Testing the turret in the chassis:
|Keeping the guns base moving.firm, not loose|
|The .303 machine guns are very out,|
on the basis. I marked the positions ...
|and carve grooves (0,5mm) to fit the machine guns ...|
|Testing the .303 in the basis|
|Voilááá...Much better !!!|
|"lubricating" the joint with graphite powder ...|
Smooth, but firm ...
|Now, working in the lower portions of the turret...|
|Gunner seat...Notice the details...|
|Notice the new "table", with joystick in the right side...|
When the turret dry the glue, let´s work in the air-hydraulic sistem for the turret:
|Air compressed vessel. Love my minilathe...|
|Ready for movement...|
|Enemy fighter at 2 o'clock !!|
|Details in the chassis: Valves for gas distribution ...|
|Pipes and pedals ...|
|The gun barrels from RBModels|
|Pretty Girl !!!|
|With Beaverette Mk III (Bren)|
|Working with metal...|
|I did the rear door stay mobile. I made new hinges,|
using scraps of PE.
The original resin hinges did not support
the articulation work...
|Open the door !!!!|
|Door open. With this, it will be possible to see|
the electro-pneumatic system of the
turret and its base.
|Notice the rivets in the side hatch|
Time of metal work in the turret also. Using PE scraps and cooper wire, I did the turret sights...
|The cave !!!!|
Painting time: Vallejo primers in white and green...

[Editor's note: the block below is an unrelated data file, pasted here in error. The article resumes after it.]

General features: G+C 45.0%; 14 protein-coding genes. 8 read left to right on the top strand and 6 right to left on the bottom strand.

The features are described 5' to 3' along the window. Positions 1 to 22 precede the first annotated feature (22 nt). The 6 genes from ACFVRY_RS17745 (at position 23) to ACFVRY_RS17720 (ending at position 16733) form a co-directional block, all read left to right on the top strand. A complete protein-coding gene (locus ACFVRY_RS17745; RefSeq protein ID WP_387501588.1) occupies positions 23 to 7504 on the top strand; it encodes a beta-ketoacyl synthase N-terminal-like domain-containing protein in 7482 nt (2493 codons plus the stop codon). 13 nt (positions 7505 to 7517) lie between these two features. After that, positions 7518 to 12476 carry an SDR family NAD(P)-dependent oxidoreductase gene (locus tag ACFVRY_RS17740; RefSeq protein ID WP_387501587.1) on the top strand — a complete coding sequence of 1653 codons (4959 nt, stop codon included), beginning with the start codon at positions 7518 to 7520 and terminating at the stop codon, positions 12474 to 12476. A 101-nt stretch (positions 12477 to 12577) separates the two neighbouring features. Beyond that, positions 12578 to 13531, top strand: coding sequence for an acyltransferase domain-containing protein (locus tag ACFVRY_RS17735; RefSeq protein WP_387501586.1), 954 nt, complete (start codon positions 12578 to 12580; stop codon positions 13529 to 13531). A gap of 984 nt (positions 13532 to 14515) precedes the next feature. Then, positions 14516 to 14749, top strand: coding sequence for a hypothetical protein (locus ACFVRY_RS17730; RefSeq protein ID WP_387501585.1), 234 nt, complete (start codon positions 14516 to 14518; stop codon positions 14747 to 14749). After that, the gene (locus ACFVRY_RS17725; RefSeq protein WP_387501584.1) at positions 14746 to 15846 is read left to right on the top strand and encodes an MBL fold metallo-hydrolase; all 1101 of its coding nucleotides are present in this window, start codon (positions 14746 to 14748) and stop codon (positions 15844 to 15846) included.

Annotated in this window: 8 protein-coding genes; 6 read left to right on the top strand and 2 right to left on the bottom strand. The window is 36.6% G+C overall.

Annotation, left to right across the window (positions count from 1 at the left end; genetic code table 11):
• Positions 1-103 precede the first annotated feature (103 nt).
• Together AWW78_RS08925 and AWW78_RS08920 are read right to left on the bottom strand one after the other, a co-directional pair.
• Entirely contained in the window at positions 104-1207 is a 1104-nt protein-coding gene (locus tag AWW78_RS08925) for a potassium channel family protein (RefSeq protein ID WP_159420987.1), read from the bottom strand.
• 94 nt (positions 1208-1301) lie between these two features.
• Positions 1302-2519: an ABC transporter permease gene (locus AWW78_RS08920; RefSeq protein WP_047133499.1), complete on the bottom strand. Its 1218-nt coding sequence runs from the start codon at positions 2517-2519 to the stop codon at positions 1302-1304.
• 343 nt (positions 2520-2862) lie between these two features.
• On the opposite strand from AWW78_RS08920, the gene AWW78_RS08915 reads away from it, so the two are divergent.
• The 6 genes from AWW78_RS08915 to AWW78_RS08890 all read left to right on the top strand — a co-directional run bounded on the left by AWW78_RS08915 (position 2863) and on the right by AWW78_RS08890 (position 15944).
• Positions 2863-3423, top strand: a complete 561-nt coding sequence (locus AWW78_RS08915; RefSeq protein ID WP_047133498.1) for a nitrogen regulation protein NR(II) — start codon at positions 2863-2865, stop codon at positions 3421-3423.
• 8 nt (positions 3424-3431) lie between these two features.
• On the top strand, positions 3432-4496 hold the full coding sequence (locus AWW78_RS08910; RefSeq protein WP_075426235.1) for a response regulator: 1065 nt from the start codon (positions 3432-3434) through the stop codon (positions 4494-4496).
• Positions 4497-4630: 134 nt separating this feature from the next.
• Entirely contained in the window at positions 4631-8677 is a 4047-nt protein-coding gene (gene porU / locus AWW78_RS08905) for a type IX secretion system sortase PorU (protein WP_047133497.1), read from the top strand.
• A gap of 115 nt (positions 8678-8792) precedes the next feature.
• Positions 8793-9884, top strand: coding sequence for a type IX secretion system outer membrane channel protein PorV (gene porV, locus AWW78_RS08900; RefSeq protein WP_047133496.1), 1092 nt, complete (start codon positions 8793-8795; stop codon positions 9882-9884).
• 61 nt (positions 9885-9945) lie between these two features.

|but the turret is black ( see cammo in the pics below)|
|The cammo and the interior...|
|The interior with weathering.|
Notice the pressurized system for the turret
movements in scratch
|What a mass!!|
|Electric system for the turret...|
|And I closed the body with the chassi...|
|Notice the dashboard...|
|As she dried glue, I'll take care of the details of the turret ....|
Well, Gents,,,the project is finished...The IMACo kit is awesome, but it is not indicated for novice modellers. Let's go: The turret Boulton-Paul was detailed with copper wire, plasticard and decals made on my laserjet. It was a delight detail this little monster ...
|Turret in rear view. No "lips" (yet...)|
|Notice the turret panel...|
|Notice the front details...|
And the Girl, ready, armed and dangerous!
|Beaverette Mk III AA Prototype - RAF Regiment|
Air base defense
|Beaverette Mk III AA Prototype - left side|
|Beaverette Mk III AA Prototype - right side|
|Beaverette Mk III AA Prototype - rear view|
|Beaverette Mk III AA Prototype - rear door open|
|Beaverette Mk III AA Prototype - Boulton Paul type A turret|
|Beaverette Mk III AA Prototype - RAF Regiment|
|Beaverette Mk III AA Prototype with Kojak,|
for size comparison
|Beaverette Mk III AA Prototype with Beaverette Mk III Bren|
|Girls of the same kind...|
|Beaverette Mk III AA Prototype with |
Beaverette Mk III Bren - bird view
|Beaverettes Mk I, II and IIIAA|
|Beaverette Family !!!|
|Beaverette Mk III AA Prototype - RAF Regiment|
Air base defense
Lads...Thanks for following!!!